I am so at home in Dublin, more than any other city, that I feel it has always been familiar to me. It took me years to see through its soft charm to its bitter prickly kernel - which I quite like too.

Home Uncategorized Home As Hell

Home As Hell

Carlo Gébler

Educated, A Memoir, by Tara Westover, Hutchinson, 400 pp, £14.99, ISBN: 978-1786330512

The Westovers are of Norwegian stock. In the mid-nineteenth century, while still in Norway, they convert to Mormonism; then they move to the US and end up at the foot of Buck Peak, Idaho. Dissolve to 1951: Gene Westover is born. His family are traditional Mormons: pro-gun, pro-business, self-sufficient, hard-working.

Gene marries another Mormon (a townswoman who grows up in a house with a white picket fence), establishes a scrapyard on his parents’ land at the foot of Buck Peak, and sires seven children: five boys and two girls, one of whom is Tara, author of Educated.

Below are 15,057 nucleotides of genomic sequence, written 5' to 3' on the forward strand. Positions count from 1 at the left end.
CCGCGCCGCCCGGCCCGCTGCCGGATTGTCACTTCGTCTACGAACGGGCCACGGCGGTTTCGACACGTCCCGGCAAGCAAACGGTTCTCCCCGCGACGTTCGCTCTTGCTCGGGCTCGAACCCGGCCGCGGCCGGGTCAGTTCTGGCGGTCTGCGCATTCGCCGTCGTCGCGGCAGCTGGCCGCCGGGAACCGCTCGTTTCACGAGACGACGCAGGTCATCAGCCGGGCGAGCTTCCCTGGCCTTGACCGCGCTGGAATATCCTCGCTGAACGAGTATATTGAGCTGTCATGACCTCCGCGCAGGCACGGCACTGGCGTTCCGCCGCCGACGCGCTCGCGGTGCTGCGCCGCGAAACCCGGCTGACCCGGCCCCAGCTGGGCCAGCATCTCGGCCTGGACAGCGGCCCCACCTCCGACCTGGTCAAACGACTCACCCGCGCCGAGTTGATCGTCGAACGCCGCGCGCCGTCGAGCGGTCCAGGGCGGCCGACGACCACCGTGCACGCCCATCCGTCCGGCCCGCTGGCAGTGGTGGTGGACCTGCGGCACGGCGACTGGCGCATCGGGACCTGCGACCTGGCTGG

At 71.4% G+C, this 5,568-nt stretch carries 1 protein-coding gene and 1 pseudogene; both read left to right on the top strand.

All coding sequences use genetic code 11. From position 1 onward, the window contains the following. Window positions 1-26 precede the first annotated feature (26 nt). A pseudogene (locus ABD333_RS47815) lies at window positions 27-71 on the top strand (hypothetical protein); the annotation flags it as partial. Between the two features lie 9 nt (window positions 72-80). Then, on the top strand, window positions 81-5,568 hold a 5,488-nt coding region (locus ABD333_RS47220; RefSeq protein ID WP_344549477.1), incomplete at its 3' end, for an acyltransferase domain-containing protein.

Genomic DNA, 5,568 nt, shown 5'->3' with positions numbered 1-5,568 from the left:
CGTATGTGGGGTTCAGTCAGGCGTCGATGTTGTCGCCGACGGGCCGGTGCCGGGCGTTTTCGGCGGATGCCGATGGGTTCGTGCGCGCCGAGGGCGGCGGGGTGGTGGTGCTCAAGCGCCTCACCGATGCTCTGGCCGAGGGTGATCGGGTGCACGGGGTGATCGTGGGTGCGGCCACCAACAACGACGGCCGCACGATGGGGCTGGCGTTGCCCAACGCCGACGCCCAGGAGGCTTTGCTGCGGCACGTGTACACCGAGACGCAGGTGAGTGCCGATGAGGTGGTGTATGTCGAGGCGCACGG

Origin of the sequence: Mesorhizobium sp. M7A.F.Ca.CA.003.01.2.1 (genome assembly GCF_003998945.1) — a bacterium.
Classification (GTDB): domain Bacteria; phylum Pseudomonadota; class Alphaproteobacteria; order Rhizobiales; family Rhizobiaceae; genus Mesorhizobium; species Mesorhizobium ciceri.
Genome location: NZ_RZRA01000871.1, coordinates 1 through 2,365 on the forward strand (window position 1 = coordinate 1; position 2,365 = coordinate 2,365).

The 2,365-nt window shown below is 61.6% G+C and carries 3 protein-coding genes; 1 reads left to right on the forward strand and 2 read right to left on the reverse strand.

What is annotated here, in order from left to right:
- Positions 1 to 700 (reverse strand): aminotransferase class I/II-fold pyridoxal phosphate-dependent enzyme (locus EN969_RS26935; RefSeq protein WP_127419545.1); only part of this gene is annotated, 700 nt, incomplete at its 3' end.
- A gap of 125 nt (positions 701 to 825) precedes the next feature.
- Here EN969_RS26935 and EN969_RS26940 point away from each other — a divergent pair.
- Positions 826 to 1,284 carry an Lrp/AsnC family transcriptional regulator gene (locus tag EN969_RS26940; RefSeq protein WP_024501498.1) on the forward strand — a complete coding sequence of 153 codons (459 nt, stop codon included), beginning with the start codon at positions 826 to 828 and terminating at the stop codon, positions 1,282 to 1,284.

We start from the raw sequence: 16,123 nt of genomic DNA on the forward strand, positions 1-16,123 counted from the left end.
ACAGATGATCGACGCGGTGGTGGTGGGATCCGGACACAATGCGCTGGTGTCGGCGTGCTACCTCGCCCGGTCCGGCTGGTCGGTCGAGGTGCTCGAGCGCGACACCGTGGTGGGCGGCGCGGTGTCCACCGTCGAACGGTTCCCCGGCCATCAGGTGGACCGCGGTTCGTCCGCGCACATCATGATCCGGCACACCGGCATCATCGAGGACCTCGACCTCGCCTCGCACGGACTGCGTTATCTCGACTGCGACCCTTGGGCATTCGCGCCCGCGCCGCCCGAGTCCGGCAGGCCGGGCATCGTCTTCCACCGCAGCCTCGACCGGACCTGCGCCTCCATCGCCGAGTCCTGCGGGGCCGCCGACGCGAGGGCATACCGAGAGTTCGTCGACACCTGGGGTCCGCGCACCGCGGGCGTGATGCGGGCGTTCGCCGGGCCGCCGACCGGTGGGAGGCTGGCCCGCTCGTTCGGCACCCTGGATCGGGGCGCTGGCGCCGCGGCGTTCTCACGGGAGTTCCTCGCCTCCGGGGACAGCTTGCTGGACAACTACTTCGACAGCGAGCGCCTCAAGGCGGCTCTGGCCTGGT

In the early years Westover family life is hard-scrabble but not isolated. The three oldest boys go to school, for instance. But, as the years pass, Gene becomes increasingly convinced that the US is an ungodly, nefarious state, that its employees (teachers, doctors and so on) are all socialists and commies, and that its intentions towards the freeborn – like the Westovers – are malign. Gene’s ideology is then annealed by a great cataclysm. The Weaver family of Ruby Ridge, Idaho, are surrounded in their cabin by US marshals and FBI agents. Fourteen-year-old Sammy Weaver is shot dead, as is his mother, Vicki: Randy, Sammy’s father, is shot in the back. Gene believes the authorities were there to take the home-schooled Weaver kids into custody and then send them to state school to be turned into socialists. God’s message, told through the Weavers’ story, he opines, is that the Westovers face an existential threat to which there is only one answer. They must eschew the government and its agencies completely; they must arm; and they must hoard enough food and fuel to survive a ten-year siege. Gene also directs his wife (on God’s orders) to become a private midwife, so when the day of abomination arrives she can help survivors re-stock the planet. She complies, obviously. With no training or hospital back-up, she starts delivering babies.